It is the appellant's contention that an escheat of said leasehold interest exists by virtue of the facts averred in its complaint as above set forth. It is obvious that such escheat if the same has occurred, has not arisen or been created through any violation of those provisions of the so-called "alien land laws" of California which forbid the acquiring, leasing, or use of lands in the State of California for agricultural purposes, and which declare escheats and other penalties for the acquisition, possession or use by ineligible aliens of such lands. The complaint herein expressly avers that the lands held by Tagami under and by virtue of said lease are being held, possessed, and used by him solely for the uses and purposes of a health resort and sanitarium, and it follows that if an escheat has thereby been created it must have come into being by virtue of other inhibitions in the statutes of California than those affecting agricultural lands. The appellant contends that such escheat has come into being by virtue of the provisions of the statute of 1913, which is entitled: "An Act relating to the rights of aliens, etc., with respect to property in this state, providing for escheats in certain cases, prescribing the procedure therein and repealing all acts or parts of acts inconsistent or in conflict therewith." (Stats. 1913, p. 206.) Sections 1 and 2 of said act provide as follows:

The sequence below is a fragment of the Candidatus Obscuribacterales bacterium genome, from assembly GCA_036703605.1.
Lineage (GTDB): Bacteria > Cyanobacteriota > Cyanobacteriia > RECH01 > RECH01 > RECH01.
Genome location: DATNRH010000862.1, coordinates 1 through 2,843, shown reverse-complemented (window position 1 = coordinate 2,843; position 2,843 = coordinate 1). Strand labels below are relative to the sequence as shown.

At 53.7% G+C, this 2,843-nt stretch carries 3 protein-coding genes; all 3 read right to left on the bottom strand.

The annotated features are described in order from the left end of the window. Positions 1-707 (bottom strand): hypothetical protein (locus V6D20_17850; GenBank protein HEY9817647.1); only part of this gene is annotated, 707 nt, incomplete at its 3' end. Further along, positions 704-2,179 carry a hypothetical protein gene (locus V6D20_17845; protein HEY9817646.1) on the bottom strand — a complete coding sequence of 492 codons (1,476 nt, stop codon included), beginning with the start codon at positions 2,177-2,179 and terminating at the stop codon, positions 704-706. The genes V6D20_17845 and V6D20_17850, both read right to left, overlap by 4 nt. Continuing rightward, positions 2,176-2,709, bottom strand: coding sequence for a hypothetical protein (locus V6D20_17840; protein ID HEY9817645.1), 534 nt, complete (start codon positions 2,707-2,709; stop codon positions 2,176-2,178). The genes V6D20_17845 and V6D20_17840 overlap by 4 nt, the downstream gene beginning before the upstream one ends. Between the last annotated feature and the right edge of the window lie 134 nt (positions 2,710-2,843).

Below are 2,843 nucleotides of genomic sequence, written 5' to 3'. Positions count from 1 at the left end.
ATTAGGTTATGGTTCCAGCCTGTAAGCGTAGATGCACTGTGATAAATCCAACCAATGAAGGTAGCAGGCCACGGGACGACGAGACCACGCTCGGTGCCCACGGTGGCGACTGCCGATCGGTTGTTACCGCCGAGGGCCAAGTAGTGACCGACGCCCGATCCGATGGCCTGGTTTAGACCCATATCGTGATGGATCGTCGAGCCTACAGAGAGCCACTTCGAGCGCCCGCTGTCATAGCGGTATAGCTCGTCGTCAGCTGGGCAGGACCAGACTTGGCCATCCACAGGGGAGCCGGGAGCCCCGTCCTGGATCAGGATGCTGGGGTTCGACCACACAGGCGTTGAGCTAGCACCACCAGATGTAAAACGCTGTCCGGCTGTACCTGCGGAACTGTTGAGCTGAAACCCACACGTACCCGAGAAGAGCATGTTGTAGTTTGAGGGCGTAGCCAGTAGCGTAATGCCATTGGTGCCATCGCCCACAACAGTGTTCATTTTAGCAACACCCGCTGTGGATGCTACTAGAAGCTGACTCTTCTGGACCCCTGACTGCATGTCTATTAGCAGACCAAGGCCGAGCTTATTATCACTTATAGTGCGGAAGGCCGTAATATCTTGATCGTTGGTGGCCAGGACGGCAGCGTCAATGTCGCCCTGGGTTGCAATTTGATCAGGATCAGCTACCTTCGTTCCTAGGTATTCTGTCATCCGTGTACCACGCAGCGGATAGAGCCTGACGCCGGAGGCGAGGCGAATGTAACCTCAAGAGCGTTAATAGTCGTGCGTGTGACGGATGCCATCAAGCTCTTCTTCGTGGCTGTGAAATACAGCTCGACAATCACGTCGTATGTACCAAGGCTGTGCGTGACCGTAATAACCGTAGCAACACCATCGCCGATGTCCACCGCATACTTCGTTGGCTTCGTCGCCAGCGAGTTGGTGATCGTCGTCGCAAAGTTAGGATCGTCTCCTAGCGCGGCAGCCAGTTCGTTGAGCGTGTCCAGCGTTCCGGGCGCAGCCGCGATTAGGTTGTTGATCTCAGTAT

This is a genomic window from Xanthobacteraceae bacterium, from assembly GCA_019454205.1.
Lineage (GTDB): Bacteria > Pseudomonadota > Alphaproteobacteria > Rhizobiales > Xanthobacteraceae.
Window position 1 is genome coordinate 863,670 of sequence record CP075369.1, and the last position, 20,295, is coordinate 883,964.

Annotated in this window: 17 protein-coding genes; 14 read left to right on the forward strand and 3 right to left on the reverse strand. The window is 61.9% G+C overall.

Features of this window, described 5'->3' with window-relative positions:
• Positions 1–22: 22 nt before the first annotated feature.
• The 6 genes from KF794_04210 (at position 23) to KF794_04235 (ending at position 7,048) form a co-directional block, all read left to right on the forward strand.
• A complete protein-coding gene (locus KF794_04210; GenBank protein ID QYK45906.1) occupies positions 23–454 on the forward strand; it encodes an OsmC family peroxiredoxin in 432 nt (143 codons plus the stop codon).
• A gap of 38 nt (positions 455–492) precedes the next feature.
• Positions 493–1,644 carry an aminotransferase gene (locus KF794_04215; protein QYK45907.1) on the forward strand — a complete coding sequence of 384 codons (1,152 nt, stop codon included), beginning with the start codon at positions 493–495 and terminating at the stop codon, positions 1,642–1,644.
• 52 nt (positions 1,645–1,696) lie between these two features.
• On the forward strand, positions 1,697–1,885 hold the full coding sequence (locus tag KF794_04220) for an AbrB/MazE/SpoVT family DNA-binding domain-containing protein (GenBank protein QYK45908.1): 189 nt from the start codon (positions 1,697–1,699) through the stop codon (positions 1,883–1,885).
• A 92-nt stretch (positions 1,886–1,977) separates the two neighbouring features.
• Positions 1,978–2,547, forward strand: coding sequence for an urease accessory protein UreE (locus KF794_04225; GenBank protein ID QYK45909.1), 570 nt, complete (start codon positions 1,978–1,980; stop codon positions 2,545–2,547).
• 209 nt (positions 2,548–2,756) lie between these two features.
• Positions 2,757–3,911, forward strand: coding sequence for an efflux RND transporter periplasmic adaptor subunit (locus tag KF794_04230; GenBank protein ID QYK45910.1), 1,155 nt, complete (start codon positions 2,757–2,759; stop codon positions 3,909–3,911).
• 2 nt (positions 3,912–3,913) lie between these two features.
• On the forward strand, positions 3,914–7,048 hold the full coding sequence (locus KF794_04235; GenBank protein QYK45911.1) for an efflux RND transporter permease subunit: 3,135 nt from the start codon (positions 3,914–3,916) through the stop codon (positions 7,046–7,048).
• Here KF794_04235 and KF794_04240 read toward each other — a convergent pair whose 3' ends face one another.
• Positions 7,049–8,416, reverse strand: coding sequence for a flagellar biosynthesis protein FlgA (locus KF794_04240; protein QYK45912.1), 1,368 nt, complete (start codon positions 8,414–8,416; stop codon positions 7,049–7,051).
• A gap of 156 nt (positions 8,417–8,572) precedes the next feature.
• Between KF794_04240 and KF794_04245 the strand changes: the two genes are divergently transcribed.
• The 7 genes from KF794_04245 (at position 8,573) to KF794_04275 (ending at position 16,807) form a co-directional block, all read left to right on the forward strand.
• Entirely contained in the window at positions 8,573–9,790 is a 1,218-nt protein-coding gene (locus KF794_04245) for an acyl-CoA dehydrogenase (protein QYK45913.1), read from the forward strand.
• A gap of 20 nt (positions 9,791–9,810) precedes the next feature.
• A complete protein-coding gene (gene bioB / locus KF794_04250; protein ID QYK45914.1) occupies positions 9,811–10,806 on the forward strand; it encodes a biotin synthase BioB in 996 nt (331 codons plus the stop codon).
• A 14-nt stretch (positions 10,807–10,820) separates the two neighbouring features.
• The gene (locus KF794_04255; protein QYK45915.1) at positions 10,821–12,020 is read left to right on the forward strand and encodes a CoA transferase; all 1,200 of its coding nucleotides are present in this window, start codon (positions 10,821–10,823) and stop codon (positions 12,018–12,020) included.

"Section 1. All aliens eligible to citizenship under the laws of the United States may acquire, possess, enjoy, transmit and inherit real property, or any interest therein, in this state, in the same manner and to the same extent as citizens of the United States, except as otherwise provided by the laws of this state.

"Section 2. All aliens other than those mentioned in section one of this act may acquire, possess, enjoy and transfer real property, or any interest therein, in this state, in the manner and to the extent and for the purposes prescribed by any treaty now existing between the government of the United States and the nation or country of which such alien is a citizen or subject, and not otherwise, and may in addition thereto lease lands in this state for agricultural purposes for a term not exceeding three years."

Section 6 of the act provides:

"Section 6. Any leasehold or other interest in real property less than the fee, hereafter acquired in violation of the provisions of this act by any alien mentioned in section two of this act, or by any company, association or corporation mentioned in section three of this act, shall escheat to the state of California. The attorney-general shall institute proceedings to have such escheat adjudged and enforced as provided in section five of this act. In such proceedings the court shall determine and adjudge the value of such leasehold, or other interest in such real property, and enter judgment for the state for the amount thereof together with costs. Thereupon the court shall order a sale of the real property covered by such leasehold, or other interest, in the manner provided by section 1271 of the Code of Civil Procedure. Out of the proceeds arising from such sale, the amount of the judgment rendered for the state shall be paid into the state treasury and the balance shall be deposited with and distributed by the court in accordance with the interest of the parties therein."